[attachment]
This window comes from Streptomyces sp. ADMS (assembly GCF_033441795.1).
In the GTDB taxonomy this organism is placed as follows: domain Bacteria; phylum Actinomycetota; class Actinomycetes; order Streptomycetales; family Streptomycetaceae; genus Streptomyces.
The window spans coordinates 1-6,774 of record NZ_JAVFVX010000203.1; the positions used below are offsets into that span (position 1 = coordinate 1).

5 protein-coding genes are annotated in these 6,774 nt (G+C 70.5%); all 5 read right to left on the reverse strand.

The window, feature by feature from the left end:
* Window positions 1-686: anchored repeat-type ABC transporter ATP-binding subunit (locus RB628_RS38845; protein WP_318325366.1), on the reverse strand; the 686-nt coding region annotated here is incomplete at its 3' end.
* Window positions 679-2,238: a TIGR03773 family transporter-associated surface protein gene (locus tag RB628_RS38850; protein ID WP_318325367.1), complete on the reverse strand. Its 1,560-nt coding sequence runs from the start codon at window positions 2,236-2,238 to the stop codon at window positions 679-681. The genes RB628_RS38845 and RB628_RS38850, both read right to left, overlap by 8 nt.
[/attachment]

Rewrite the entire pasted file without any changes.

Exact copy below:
This window comes from Streptomyces sp. ADMS (assembly GCF_033441795.1).
In the GTDB taxonomy this organism is placed as follows: domain Bacteria; phylum Actinomycetota; class Actinomycetes; order Streptomycetales; family Streptomycetaceae; genus Streptomyces.
The window spans coordinates 1-6,774 of record NZ_JAVFVX010000203.1; the positions used below are offsets into that span (position 1 = coordinate 1).

5 protein-coding genes are annotated in these 6,774 nt (G+C 70.5%); all 5 read right to left on the reverse strand.

The window, feature by feature from the left end:
* Window positions 1-686: anchored repeat-type ABC transporter ATP-binding subunit (locus RB628_RS38845; protein WP_318325366.1), on the reverse strand; the 686-nt coding region annotated here is incomplete at its 3' end.
* Window positions 679-2,238: a TIGR03773 family transporter-associated surface protein gene (locus tag RB628_RS38850; protein ID WP_318325367.1), complete on the reverse strand. Its 1,560-nt coding sequence runs from the start codon at window positions 2,236-2,238 to the stop codon at window positions 679-681. The genes RB628_RS38845 and RB628_RS38850, both read right to left, overlap by 8 nt.